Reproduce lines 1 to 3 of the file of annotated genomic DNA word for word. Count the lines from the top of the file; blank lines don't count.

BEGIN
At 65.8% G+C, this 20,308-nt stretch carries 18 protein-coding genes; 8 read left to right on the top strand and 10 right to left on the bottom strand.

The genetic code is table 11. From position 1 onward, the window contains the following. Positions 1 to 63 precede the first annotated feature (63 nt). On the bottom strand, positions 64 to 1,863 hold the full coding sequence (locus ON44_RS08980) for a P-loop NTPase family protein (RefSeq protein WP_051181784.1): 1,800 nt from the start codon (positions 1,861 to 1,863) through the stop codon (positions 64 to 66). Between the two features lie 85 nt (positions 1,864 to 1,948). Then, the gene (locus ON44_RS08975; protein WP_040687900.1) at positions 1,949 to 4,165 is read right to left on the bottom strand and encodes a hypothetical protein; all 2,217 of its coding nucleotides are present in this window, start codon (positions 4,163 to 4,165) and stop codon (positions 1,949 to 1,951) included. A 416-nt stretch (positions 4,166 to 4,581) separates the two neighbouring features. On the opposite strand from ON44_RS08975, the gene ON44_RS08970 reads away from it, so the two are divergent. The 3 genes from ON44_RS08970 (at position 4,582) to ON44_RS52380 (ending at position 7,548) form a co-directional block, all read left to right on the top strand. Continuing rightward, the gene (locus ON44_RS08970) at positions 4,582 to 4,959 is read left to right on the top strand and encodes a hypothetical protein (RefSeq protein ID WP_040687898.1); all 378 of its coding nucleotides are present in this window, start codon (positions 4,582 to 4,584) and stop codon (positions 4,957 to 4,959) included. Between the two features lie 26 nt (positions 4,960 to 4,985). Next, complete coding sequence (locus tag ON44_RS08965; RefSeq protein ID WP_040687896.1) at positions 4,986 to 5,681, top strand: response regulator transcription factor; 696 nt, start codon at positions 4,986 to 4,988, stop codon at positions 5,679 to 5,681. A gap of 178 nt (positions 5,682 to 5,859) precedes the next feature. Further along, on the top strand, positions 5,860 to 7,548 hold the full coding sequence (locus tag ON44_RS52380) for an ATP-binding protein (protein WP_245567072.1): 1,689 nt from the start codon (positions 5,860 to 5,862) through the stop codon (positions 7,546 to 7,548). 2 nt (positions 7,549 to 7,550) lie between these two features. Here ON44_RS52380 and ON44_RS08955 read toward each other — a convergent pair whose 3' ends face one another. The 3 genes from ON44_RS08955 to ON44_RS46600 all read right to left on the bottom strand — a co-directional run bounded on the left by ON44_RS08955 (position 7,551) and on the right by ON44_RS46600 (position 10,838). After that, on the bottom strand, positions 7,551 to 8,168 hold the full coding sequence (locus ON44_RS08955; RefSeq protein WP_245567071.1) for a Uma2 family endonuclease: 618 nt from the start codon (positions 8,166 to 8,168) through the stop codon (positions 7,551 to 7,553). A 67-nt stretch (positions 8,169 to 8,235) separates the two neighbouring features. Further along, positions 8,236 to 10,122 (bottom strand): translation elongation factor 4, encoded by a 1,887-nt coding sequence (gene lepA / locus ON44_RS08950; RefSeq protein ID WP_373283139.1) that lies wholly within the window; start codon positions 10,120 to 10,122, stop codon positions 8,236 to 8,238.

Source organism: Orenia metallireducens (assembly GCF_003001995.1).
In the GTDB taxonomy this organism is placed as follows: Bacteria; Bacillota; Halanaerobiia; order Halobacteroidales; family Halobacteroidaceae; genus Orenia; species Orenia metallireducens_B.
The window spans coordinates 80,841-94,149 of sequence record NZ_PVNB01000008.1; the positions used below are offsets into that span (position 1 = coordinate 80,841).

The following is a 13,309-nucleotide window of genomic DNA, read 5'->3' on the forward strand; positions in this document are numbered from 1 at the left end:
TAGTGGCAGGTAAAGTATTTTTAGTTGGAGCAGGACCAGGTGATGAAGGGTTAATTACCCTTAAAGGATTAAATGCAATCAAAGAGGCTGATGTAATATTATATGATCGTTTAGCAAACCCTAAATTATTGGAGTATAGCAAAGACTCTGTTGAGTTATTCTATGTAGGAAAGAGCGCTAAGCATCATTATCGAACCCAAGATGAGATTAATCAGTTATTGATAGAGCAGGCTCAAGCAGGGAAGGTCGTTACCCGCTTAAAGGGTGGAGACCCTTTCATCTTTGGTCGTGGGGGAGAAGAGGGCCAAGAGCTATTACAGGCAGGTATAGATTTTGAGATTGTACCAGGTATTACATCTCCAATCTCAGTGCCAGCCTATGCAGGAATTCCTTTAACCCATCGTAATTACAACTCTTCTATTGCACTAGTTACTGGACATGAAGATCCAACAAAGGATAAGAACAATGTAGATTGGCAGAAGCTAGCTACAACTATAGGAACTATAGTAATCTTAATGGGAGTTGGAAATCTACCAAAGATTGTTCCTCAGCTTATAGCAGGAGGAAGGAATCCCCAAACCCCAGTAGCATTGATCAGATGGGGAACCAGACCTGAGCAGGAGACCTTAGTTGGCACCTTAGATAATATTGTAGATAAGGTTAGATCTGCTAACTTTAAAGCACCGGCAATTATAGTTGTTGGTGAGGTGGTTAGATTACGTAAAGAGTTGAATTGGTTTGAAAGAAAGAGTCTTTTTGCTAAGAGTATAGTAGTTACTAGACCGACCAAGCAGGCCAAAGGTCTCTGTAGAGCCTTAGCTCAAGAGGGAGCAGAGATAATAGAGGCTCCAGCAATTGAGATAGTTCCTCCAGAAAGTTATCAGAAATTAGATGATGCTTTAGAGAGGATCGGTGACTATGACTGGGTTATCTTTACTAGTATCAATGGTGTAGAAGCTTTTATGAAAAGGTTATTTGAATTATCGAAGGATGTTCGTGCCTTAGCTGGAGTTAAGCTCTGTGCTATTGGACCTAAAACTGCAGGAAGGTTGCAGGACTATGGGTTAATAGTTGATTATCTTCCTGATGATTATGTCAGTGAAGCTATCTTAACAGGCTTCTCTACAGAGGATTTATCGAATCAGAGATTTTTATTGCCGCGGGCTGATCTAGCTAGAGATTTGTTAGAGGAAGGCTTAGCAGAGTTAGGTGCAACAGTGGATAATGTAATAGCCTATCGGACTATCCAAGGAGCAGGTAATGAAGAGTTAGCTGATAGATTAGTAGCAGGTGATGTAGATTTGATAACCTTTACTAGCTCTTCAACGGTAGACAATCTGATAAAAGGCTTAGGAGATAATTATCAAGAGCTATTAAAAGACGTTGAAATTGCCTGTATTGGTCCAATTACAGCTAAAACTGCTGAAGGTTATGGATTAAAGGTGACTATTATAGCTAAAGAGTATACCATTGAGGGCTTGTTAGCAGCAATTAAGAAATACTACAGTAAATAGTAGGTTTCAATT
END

At 65.8% G+C, this 20,308-nt stretch carries 18 protein-coding genes; 8 read left to right on the top strand and 10 right to left on the bottom strand.

The genetic code is table 11. From position 1 onward, the window contains the following. Positions 1 to 63 precede the first annotated feature (63 nt). On the bottom strand, positions 64 to 1,863 hold the full coding sequence (locus ON44_RS08980) for a P-loop NTPase family protein (RefSeq protein WP_051181784.1): 1,800 nt from the start codon (positions 1,861 to 1,863) through the stop codon (positions 64 to 66). Between the two features lie 85 nt (positions 1,864 to 1,948). Then, the gene (locus ON44_RS08975; protein WP_040687900.1) at positions 1,949 to 4,165 is read right to left on the bottom strand and encodes a hypothetical protein; all 2,217 of its coding nucleotides are present in this window, start codon (positions 4,163 to 4,165) and stop codon (positions 1,949 to 1,951) included. A 416-nt stretch (positions 4,166 to 4,581) separates the two neighbouring features. On the opposite strand from ON44_RS08975, the gene ON44_RS08970 reads away from it, so the two are divergent. The 3 genes from ON44_RS08970 (at position 4,582) to ON44_RS52380 (ending at position 7,548) form a co-directional block, all read left to right on the top strand. Continuing rightward, the gene (locus ON44_RS08970) at positions 4,582 to 4,959 is read left to right on the top strand and encodes a hypothetical protein (RefSeq protein ID WP_040687898.1); all 378 of its coding nucleotides are present in this window, start codon (positions 4,582 to 4,584) and stop codon (positions 4,957 to 4,959) included. Between the two features lie 26 nt (positions 4,960 to 4,985). Next, complete coding sequence (locus tag ON44_RS08965; RefSeq protein ID WP_040687896.1) at positions 4,986 to 5,681, top strand: response regulator transcription factor; 696 nt, start codon at positions 4,986 to 4,988, stop codon at positions 5,679 to 5,681. A gap of 178 nt (positions 5,682 to 5,859) precedes the next feature. Further along, on the top strand, positions 5,860 to 7,548 hold the full coding sequence (locus tag ON44_RS52380) for an ATP-binding protein (protein WP_245567072.1): 1,689 nt from the start codon (positions 5,860 to 5,862) through the stop codon (positions 7,546 to 7,548). 2 nt (positions 7,549 to 7,550) lie between these two features. Here ON44_RS52380 and ON44_RS08955 read toward each other — a convergent pair whose 3' ends face one another. The 3 genes from ON44_RS08955 to ON44_RS46600 all read right to left on the bottom strand — a co-directional run bounded on the left by ON44_RS08955 (position 7,551) and on the right by ON44_RS46600 (position 10,838). After that, on the bottom strand, positions 7,551 to 8,168 hold the full coding sequence (locus ON44_RS08955; RefSeq protein WP_245567071.1) for a Uma2 family endonuclease: 618 nt from the start codon (positions 8,166 to 8,168) through the stop codon (positions 7,551 to 7,553). A 67-nt stretch (positions 8,169 to 8,235) separates the two neighbouring features. Further along, positions 8,236 to 10,122 (bottom strand): translation elongation factor 4, encoded by a 1,887-nt coding sequence (gene lepA / locus ON44_RS08950; RefSeq protein ID WP_373283139.1) that lies wholly within the window; start codon positions 10,120 to 10,122, stop codon positions 8,236 to 8,238.

Source organism: Orenia metallireducens (assembly GCF_003001995.1).